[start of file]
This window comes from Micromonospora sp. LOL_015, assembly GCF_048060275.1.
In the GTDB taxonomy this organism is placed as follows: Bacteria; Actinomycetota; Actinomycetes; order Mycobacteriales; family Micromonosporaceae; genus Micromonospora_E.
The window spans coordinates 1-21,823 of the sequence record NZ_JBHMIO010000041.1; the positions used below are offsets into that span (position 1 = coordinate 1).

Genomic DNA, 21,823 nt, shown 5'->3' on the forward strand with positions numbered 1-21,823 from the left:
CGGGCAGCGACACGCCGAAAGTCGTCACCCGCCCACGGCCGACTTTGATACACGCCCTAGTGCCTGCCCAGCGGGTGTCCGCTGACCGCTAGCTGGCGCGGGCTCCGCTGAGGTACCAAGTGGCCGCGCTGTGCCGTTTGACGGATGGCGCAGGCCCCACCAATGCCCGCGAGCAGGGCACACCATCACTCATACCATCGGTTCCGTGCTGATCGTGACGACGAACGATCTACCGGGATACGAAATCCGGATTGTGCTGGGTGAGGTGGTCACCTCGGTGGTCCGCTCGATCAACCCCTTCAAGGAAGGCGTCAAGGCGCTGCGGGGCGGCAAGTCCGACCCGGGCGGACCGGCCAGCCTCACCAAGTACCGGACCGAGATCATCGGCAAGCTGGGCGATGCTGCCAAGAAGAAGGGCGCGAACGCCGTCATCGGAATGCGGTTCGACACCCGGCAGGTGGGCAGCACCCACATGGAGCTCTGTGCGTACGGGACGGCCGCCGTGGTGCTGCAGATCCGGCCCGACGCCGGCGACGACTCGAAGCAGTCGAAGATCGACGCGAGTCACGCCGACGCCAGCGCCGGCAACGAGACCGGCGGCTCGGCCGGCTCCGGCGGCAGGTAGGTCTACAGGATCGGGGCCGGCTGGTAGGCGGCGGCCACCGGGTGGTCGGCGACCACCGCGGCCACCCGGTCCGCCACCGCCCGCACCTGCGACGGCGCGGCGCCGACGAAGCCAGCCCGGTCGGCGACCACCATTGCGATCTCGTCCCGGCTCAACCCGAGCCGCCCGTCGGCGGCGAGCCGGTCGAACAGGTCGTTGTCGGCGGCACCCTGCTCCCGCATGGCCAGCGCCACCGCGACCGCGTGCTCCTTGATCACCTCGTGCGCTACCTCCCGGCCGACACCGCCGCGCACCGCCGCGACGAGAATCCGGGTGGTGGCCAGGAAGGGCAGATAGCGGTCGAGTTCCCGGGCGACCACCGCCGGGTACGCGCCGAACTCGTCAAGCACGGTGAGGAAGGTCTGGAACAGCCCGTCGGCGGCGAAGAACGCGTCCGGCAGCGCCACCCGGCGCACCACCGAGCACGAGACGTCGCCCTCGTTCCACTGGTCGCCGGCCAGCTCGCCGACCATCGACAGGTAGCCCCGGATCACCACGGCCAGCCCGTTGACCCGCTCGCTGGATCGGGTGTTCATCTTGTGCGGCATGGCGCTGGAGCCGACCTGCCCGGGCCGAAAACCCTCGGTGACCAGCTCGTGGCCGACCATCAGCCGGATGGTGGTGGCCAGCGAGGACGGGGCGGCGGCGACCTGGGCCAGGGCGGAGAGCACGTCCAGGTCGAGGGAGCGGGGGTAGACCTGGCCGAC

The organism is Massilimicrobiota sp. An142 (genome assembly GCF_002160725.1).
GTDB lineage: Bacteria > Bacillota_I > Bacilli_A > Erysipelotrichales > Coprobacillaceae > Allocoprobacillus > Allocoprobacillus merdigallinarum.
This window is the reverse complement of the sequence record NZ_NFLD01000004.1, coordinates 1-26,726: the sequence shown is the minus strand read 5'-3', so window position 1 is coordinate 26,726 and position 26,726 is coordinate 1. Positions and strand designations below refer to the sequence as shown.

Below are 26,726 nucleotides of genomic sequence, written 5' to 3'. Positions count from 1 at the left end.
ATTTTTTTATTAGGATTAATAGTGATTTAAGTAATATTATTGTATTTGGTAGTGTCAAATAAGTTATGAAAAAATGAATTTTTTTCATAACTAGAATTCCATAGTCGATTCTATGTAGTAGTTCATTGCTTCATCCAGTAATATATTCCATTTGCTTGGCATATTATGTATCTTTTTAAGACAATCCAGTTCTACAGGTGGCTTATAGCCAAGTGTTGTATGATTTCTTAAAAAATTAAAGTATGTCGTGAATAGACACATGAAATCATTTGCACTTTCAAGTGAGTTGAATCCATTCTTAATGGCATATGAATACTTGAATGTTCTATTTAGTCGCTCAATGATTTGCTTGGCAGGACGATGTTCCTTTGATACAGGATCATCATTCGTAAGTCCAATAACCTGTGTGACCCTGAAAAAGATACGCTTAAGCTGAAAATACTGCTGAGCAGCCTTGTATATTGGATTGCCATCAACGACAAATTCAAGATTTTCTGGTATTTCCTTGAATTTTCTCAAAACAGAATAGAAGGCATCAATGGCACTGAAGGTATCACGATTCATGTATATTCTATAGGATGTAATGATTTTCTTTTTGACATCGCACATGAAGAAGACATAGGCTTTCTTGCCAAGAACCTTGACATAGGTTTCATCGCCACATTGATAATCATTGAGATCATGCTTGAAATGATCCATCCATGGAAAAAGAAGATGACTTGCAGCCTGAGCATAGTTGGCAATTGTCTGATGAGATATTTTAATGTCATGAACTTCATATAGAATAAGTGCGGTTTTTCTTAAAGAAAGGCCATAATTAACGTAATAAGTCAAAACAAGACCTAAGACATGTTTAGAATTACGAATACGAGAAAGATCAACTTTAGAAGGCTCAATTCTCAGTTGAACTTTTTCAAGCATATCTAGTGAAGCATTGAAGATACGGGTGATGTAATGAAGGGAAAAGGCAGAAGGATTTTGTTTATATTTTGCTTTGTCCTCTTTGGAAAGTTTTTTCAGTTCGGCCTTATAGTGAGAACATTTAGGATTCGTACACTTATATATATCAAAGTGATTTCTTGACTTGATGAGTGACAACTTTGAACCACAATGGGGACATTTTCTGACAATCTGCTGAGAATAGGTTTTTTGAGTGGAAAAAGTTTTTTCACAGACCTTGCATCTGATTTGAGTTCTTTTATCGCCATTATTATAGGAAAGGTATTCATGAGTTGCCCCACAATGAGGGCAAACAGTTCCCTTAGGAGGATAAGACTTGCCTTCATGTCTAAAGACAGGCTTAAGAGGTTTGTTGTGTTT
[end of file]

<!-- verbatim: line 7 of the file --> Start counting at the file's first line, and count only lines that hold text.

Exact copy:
GTDB lineage: Bacteria > Bacillota_I > Bacilli_A > Erysipelotrichales > Coprobacillaceae > Allocoprobacillus > Allocoprobacillus merdigallinarum.